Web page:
As I began driving to our church building, the sun was just preparing to rise. Everything was partially lit with the blue light that precedes sunrise. I drove West, and my rearview mirror displayed a gradually lightening sky with varying shades of deep blue as the sun reflected off of the Eastern clouds. Looking ahead, the moon was sitting low and shining brightly in the even deeper blue sky, shining through some wispy blue clouds. It was the kind of predawn that almost makes early mornings sound like a good idea.

All this I saw with my eyes, but my ears were busy too. I was listening to “Miasma Sky” by Baths (see the video below), a song I am only just becoming acquainted with, and it was killing me. The instrumentation and arrangement are so beautiful, so reflective. It’s nothing like a worship song, but the few and simple lyrics are about being swallowed up (in a foreboding way) by the grandeur of nature. This, too, was incredibly moving.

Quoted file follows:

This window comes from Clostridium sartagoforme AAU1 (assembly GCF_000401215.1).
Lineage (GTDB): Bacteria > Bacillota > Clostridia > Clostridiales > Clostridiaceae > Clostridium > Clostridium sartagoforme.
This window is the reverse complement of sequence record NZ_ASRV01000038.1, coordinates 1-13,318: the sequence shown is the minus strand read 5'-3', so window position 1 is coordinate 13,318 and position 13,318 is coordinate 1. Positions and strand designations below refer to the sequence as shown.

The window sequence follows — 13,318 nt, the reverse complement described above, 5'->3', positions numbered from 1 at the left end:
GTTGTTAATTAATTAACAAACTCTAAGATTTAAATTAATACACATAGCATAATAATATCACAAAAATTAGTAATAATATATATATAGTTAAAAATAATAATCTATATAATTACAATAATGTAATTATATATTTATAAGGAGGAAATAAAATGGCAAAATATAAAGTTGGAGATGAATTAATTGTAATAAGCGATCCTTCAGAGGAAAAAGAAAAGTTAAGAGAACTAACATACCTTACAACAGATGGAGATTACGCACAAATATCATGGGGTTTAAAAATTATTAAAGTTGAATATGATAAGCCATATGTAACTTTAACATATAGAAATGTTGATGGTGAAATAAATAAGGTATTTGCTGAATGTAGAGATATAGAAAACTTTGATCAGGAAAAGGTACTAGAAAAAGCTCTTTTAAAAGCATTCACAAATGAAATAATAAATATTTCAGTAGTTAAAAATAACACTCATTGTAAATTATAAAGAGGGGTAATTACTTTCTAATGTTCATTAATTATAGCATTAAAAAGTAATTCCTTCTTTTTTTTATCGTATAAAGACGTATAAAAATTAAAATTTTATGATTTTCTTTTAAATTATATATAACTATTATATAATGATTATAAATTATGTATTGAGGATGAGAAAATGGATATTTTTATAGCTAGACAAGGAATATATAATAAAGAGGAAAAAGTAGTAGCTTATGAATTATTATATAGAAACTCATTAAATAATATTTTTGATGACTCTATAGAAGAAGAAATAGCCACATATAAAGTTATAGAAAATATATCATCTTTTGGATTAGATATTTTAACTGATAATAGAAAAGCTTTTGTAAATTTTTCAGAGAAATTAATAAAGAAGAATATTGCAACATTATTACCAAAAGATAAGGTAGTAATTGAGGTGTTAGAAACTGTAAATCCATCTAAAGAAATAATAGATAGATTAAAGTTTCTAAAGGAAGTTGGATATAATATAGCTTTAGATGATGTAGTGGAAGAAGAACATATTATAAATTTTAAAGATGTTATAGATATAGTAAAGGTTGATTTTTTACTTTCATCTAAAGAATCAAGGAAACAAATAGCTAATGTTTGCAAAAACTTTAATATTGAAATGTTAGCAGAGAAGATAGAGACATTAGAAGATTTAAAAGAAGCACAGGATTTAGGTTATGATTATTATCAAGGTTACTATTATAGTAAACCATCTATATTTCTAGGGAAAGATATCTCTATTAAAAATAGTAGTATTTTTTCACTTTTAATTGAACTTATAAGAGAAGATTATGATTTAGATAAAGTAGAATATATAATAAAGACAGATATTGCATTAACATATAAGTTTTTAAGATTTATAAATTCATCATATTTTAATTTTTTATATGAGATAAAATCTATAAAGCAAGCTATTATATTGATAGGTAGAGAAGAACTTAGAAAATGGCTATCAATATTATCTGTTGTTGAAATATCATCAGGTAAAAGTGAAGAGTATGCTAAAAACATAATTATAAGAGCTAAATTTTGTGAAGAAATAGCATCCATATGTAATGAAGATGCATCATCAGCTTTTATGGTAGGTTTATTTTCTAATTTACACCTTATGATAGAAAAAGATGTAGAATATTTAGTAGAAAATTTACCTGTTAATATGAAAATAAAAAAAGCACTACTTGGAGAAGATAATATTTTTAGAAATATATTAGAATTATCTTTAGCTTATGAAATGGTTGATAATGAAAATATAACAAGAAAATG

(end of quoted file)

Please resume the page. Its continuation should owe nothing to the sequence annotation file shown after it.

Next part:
As I drove, I felt myself drawn into worship.

Then my former semi-fundy self questioned the validity of this experience. There have been times in my not-so-distant-past when I would have considered it fluffy, mystic, or “emergent” (my past self not understanding any of those terms) to be led to worship by a sunset and a “secular” song. So in the final moments of my drive I asked myself, “Is there a biblical basis for what I’m experiencing right now?” And I answered myself, “Yes, I think so.” (Apparently I have a very active and formal inner dialogue.)

Both aspects of my experience (being led to worship by non-religious sights and sounds) are easily explained both biblically and theologically. Psalm 19 insists that “the heavens declare the glory of God, and the sky above proclaims his handiwork.” Romans 1 says that God, from the moment of creation, has been revealing himself through the things he has made.